Like, ever. Her funniest breakup jam, because it’s her most self-mocking. She could have made the guy in this song a shady creep—a cheater, a liar, a scarf-stealer, etc. But, no, he’s just a needy little run-of-the-mill basket case, exactly like her, making the same complaints about her to his own bored friends, though his complaints can’t be as catchy as this chorus. And the video is a gem, especially when she’s wearing the Tay Is Seriously Mad Now glasses. Where is that indie-rock bar that still has a pay phone?

Best line: “And I’m like, I mean, this is
exhausting, OK?

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6

“Getaway Car” (2017)

One of Swift’s most endearingly McCartney-esque traits is the way she goes overboard with her latest enthusiasm and starts Tay-splaining it as her personal discovery. On her last album, she informed us all what New York is; on Reputation, she breaks down the concept of “alcohol.” (Wait, you can drink beer out of plastic cups? Tell us more!) Hence “Getaway Car,” where Film Noir Tay makes her big entrance, knocking back Old Fashioneds at the motel bar, a femme fatale playing two fall guys against each other. In the glorious final minute, she decides to sell them both out and speeds off to her next emotional heist.

Best line: “Nothing good starts in a getaway car.”

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5

“Blank Space” (2014)

A double-venti celebration of serial monogamy for Starbucks lovers everywhere, as Tay zooms through the whole cycle – the high, the pain, the players, the game, magic, madness, heaven, sin. Every second of “Blank Space” is perfect, from the pen clicks to the “nasss-taaaay-scarrr” at the end. The high might not be worth the pain, but this song is.

Best line: “Darling, I’m a nightmare dressed like a daydream.”

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4

“Long Live” (2010)

This is her “Common People,” her “Born to Run,” her “We Are the Champions.” An arena-slaying rock anthem to cap off Speak Now, for an ordinary girl who suddenly gets to feel like she rules the world for a minute or two. “Long Live” could be a gang of friends, a teen couple at the prom, a singer addressing her audience. But like so many songs on Speak Now, her secret prog album, it reaches the four-minute point where it feels like it’s over and she’s bringing it in for a landing – except that’s when the song gets twice as great. In the final verse, she makes a gigantic mess. (Actual lyric: “Promise me this/That you’ll stand by me forever.” WTF, girl, you were doing so well there.) Yet that’s the moment that puts “Long Live” over the top – a song nobody else could have written, as she rides those power chords home. That’s Taylor: always overdoing it, never having one feeling where six would do. Long live.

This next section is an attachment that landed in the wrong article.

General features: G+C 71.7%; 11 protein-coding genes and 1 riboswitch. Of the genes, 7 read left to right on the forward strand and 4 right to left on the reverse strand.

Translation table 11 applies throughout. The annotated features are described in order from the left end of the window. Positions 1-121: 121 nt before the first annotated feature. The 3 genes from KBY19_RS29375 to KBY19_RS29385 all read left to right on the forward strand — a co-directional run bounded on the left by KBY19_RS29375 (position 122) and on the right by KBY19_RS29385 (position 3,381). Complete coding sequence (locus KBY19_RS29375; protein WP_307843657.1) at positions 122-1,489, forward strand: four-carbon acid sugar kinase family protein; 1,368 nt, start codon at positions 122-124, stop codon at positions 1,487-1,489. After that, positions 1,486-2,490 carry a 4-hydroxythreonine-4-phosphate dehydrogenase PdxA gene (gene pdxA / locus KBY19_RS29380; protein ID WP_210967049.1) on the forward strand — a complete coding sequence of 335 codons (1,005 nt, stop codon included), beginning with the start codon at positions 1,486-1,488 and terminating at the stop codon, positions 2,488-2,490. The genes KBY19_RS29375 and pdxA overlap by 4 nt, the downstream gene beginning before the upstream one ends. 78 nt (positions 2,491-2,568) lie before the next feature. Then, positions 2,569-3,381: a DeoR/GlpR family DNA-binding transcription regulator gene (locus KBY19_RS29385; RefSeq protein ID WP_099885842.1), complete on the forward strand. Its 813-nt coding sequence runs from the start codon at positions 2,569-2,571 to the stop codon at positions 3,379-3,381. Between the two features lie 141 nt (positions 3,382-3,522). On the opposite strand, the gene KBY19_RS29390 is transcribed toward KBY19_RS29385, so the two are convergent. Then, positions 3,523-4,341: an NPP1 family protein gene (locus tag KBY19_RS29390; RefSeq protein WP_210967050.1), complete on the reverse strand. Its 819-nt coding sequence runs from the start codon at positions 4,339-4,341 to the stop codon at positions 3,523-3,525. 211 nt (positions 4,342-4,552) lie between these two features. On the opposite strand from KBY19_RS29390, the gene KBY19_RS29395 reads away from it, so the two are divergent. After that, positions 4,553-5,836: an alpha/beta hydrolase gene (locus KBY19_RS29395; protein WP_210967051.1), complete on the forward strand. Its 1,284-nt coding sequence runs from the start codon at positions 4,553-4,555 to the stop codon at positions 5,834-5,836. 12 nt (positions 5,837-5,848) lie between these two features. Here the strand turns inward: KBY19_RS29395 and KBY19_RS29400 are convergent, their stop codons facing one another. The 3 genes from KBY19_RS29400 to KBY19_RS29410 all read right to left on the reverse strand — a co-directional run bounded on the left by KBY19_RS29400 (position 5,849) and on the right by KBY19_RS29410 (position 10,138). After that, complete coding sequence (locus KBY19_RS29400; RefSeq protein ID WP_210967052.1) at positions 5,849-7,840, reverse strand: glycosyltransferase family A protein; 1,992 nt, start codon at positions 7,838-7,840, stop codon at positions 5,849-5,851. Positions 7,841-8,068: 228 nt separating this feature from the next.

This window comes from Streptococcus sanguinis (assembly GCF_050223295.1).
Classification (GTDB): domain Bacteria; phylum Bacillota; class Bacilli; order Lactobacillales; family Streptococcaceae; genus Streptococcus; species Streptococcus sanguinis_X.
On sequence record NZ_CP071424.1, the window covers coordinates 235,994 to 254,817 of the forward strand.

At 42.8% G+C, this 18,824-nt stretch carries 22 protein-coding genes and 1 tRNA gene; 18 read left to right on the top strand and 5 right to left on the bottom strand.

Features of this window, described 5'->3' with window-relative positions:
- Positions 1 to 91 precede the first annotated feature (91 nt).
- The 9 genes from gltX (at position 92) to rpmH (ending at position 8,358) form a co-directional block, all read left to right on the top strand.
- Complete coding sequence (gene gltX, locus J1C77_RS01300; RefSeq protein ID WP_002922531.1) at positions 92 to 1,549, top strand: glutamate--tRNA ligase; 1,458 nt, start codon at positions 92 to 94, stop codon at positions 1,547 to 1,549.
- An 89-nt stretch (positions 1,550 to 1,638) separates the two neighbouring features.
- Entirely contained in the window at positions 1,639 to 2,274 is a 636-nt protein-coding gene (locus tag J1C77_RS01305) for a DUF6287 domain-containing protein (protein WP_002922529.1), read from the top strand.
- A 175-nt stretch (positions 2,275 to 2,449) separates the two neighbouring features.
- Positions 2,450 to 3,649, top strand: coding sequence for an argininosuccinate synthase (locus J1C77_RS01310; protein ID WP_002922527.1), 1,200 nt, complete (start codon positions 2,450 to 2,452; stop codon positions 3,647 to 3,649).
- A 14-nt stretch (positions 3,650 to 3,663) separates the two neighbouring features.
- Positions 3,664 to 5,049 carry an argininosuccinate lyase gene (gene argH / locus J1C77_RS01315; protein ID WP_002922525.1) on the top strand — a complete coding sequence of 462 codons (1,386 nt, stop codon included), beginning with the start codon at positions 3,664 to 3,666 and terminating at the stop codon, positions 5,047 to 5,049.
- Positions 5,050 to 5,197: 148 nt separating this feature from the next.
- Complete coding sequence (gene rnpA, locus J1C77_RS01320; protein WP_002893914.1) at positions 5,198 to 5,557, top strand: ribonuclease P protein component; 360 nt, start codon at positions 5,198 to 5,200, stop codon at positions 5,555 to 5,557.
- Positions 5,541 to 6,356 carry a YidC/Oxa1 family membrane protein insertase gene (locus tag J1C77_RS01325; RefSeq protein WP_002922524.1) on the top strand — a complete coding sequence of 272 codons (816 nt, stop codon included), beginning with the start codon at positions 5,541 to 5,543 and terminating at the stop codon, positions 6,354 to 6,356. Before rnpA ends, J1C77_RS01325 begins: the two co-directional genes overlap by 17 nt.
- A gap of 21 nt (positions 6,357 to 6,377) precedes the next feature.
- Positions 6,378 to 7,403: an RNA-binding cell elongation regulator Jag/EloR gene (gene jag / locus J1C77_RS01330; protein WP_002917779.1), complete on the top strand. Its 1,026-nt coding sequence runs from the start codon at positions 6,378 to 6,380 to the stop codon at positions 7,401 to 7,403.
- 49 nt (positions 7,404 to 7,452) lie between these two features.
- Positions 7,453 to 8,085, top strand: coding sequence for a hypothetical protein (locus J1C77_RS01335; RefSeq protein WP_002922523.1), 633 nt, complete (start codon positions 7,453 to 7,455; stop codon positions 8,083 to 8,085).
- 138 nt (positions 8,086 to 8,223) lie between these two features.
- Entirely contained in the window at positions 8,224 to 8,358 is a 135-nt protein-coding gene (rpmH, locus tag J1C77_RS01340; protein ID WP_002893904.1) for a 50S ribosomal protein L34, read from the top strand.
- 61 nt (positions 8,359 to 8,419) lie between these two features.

Best line: “I had the time of my life fighting dragons with you.”

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3

“Delicate” (2017)

“Is it cool that I said all that?” A little late for that question, Tay. But “Delicate” is her triumph on Reputation, a whispery vocoder rush that sums up everything she’s about. She steals away for a late-night hoodie-shrouded rendezvous at her local dive bar, trying to play jaded and cool. But because she’s Taylor, she can’t stop constantly pointing out how chill she’s being, elbowing you in the ribs with those “isn’t it? isn’t it?” chants. (I count 24 “isn’t it”‘s in this song and I am feeling every one of them.) She spends “Delicate” talking herself out of that midnight confession, but when it spills out – “I pretend you’re mine all the damn time” – the moment feels cataclysmic. As ever, the girl sets strict emotional rules for herself and then trashes them all. Let’s face it, Tay will always fail spectacularly at playing it cool, because she will never be able to resist saying way too much of All That. Yet as “Delicate” proves, All That is what she was born to say. Isn’t it?

Best line: “Is it chill that you’re in my head?”

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2

“New Romantics” (2014)

The way Taylor exhales at the end of the line “I’m about to play my ace-aaah” is perhaps the finest moment in the history of human lungs. “New Romantics” is where she takes the Eighties synth-pop concept of 1989 to the bank, with a mirror-ball epiphany that leaves tears of mascara all over the dance floor. She tips her cap to the arty poseurs of the 1980s New Romantic scene – Duran Duran, Adam Ant, the Human League, etc. – yet sounds exactly like her own preposterously emotional self. (One of my weirdest moments of recent years: explaining this song’s existence to the guys in Duran Duran.) “New Romantics” is hardly the first time she’s sung about crying in the bathroom, but it’s the one that makes crying in the bathroom sound like a bold spiritual quest, which (when she sings about it) it is. The punch line: Having written this work of genius, exceeding even the wildest hopes any fan could have dreamed, she left it off the damn album, a very New Romantic thing to do.

Best line: “We show off our different scarlet letters/Trust me, mine is better.” 

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1

“All Too Well” (2012)

So casually cruel in the name of being awesome. This towering ballad is Swift’s zenith, building to peak after peak. For “All Too Well,” she teams up with her trustiest collaborators – songwriting sensei Liz Rose, producer Nathan Chapman – to spin a tragic tale of doomed love and scarves and autumn leaves and maple lattes. It’s full of killer moments: the way she sings “refrigerator,” the way she spits out the consonants of “crumpled-up piece of paper,” the way she chews up three “all”s in a row. No other song does such a stellar job of showing off her ability to blow up a trivial little detail into a legendary heartache. (That scarf should be in the Rock and Roll Hall of Fame, though in a way it already is.) You can schaeden your freude all over the celebrity she reputedly sings about, but on the best day of your life you will never inspire a song as great as “All Too Well.” Or write one. 

Best line: “Maybe we got lost in translation/Maybe I asked for too much/Maybe this thing was a masterpiece till you tore it all up/Running scared, I was there, I remember it all too well.”